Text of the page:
The Economic Community of West African States (ECOWAS) has developed a 10-year Regional Agricultural Investment Plan (RAIP), to address emerging issues, such as climate change, nutrition and gender aspects of agriculture, towards promoting food security in West Africa.
The Director of Environment, ECOWAS Commission, Dr. Johnson Boanuh, speaking at the two-day Consultative Regional Committee for Agriculture and Food workshop, said the new or second generation RAIP, precedes the commission’s initial five-year plan. This is aimed at identifying agricultural excesses in the region, and ensuring distribution of the excesses to areas within countries and the region that suffer food shortages.
With the 10-year plan, which will run from 2016 to 2025, the region has identified seven emerging global agriculture issues, new ideas, and aims to integrate these issues into the plan for perusal and adoption by ECOWAS member states.
According to Boanuh, “with the current plan, we will consider various gender groups, the nutrition aspect – an important aspect that will help us produce nutritionally balanced foods that address a lot of health challenges, ensuring people are fed at the right time, with the right food, which prevents diseases.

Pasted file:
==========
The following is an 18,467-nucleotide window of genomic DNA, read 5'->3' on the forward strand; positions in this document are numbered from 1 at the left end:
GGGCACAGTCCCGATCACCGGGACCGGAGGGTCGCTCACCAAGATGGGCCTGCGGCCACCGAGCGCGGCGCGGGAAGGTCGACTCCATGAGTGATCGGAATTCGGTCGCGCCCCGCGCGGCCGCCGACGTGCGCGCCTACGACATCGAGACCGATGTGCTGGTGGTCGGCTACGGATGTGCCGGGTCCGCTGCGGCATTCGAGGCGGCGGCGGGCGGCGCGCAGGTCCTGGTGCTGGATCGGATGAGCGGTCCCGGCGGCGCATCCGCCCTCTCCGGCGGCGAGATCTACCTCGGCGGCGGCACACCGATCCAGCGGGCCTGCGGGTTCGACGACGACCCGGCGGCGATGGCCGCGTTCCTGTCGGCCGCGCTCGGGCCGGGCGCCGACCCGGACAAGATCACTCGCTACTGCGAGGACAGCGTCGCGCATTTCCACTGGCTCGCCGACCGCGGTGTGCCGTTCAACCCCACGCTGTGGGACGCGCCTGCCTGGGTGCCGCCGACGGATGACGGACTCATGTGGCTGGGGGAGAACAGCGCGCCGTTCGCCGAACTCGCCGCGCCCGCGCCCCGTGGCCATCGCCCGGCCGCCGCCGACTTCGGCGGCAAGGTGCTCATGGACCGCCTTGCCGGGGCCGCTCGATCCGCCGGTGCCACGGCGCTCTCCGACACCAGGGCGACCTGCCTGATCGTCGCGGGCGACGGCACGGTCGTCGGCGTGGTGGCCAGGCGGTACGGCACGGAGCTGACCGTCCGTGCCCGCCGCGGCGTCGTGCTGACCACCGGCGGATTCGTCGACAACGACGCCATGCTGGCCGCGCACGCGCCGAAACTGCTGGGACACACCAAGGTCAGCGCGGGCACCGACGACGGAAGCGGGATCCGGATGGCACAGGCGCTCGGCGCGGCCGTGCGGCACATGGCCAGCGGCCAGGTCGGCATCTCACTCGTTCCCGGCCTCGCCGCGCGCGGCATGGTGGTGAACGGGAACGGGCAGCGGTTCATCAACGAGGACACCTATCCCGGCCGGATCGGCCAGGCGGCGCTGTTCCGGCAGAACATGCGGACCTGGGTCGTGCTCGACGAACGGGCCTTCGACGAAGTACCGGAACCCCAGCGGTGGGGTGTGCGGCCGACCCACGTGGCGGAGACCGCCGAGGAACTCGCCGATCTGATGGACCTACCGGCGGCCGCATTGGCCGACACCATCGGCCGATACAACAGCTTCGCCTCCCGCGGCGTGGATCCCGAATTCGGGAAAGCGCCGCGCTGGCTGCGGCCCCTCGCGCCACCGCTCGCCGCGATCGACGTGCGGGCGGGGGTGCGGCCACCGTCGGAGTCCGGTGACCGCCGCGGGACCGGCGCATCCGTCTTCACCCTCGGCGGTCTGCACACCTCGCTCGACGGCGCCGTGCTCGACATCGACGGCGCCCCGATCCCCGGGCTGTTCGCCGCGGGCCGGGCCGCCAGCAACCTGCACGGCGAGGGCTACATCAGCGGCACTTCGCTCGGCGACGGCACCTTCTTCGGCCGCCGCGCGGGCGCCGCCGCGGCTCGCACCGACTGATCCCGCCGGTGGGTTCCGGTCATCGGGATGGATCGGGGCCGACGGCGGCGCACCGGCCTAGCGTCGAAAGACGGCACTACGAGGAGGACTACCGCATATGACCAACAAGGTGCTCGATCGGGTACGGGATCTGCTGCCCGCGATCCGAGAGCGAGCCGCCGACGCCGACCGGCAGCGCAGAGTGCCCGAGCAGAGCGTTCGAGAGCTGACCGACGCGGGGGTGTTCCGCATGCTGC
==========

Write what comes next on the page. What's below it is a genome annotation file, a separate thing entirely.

“It also factors in the effects of climate change on food production and availability. Climate Change has become an emerging global issue. Therefore, we are paying serious attention to climate smart agriculture – which looks at how to make our agriculture responsive to climate challenges.”
To guarantee an encompassing approach, ECOWAS has helped member countries in establishing National Agriculture Investment Plans (NAIP), which dovetails with the RAIP. Funds are mobilised by member states government, and with development partners within the states, as well as across the region.
Boanuh also said that ECOWAS has set-up a Regional Agricultural Agency, located in Lomé, Togo, where mobilised funds will be managed by the agency and made available to various national groups to assist in the improvement of their agricultural productivity.
Identifying the successes of the five-year RAIP plan, Boanuh added that there has been a general increase in cereal production, agriculture information systems, animal husbandry and animal health approaches.
He, however, noted that only member states can identify their peculiar successes, via productivity increase, within the last five years.